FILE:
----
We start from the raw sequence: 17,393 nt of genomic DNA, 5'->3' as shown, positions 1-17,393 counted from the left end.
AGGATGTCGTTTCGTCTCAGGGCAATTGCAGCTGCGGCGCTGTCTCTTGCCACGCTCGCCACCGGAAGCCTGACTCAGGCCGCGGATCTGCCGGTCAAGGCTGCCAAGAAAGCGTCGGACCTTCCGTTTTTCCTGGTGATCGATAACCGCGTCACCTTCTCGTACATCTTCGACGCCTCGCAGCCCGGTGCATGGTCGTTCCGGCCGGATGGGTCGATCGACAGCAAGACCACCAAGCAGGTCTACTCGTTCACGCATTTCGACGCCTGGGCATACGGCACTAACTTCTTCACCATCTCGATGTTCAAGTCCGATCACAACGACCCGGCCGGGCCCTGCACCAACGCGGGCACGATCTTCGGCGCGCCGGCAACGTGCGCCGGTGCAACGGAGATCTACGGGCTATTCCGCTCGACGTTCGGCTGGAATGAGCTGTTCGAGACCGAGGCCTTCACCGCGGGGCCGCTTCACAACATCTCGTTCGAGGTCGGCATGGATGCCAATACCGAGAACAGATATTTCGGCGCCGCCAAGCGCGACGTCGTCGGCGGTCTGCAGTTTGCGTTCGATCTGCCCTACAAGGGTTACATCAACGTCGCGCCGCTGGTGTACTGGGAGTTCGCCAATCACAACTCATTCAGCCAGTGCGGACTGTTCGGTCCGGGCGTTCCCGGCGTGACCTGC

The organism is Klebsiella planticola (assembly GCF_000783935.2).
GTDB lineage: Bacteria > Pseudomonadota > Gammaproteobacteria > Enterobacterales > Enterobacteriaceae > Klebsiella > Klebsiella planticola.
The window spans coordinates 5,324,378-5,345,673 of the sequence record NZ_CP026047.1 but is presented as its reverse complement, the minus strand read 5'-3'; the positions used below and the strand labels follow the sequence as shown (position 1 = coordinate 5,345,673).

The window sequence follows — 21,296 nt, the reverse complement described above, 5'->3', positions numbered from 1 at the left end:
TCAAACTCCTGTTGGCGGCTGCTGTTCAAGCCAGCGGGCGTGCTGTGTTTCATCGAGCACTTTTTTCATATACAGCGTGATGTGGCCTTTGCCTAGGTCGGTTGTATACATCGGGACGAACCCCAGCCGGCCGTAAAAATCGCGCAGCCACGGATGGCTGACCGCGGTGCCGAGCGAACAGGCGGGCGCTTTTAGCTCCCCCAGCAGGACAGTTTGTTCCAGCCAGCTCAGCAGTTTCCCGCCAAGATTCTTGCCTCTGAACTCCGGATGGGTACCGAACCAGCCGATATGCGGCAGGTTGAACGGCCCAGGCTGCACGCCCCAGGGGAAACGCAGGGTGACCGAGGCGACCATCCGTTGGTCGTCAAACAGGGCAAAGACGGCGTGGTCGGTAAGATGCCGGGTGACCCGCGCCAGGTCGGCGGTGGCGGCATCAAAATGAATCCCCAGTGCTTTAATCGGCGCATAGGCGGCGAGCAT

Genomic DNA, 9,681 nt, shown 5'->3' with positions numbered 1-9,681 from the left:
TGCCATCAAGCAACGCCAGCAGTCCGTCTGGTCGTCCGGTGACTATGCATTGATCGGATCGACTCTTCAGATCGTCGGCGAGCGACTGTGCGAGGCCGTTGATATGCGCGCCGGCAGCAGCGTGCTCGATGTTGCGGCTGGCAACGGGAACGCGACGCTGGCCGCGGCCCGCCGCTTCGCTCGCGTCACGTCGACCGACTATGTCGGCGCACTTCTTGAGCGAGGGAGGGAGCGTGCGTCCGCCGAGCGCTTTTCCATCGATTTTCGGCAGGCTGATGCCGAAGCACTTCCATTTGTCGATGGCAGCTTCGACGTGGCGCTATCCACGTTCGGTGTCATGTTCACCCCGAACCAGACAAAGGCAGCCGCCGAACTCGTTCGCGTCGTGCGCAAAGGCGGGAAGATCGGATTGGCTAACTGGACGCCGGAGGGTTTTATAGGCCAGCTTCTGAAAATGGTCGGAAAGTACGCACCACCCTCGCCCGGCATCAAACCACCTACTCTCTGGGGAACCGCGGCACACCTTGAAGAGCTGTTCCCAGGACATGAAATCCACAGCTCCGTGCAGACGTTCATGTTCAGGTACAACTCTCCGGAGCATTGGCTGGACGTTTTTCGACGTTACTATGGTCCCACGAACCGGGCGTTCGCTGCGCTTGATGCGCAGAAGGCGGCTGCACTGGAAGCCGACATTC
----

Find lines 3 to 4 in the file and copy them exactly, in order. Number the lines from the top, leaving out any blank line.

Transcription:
The organism is Klebsiella planticola (assembly GCF_000783935.2).
GTDB lineage: Bacteria > Pseudomonadota > Gammaproteobacteria > Enterobacterales > Enterobacteriaceae > Klebsiella > Klebsiella planticola.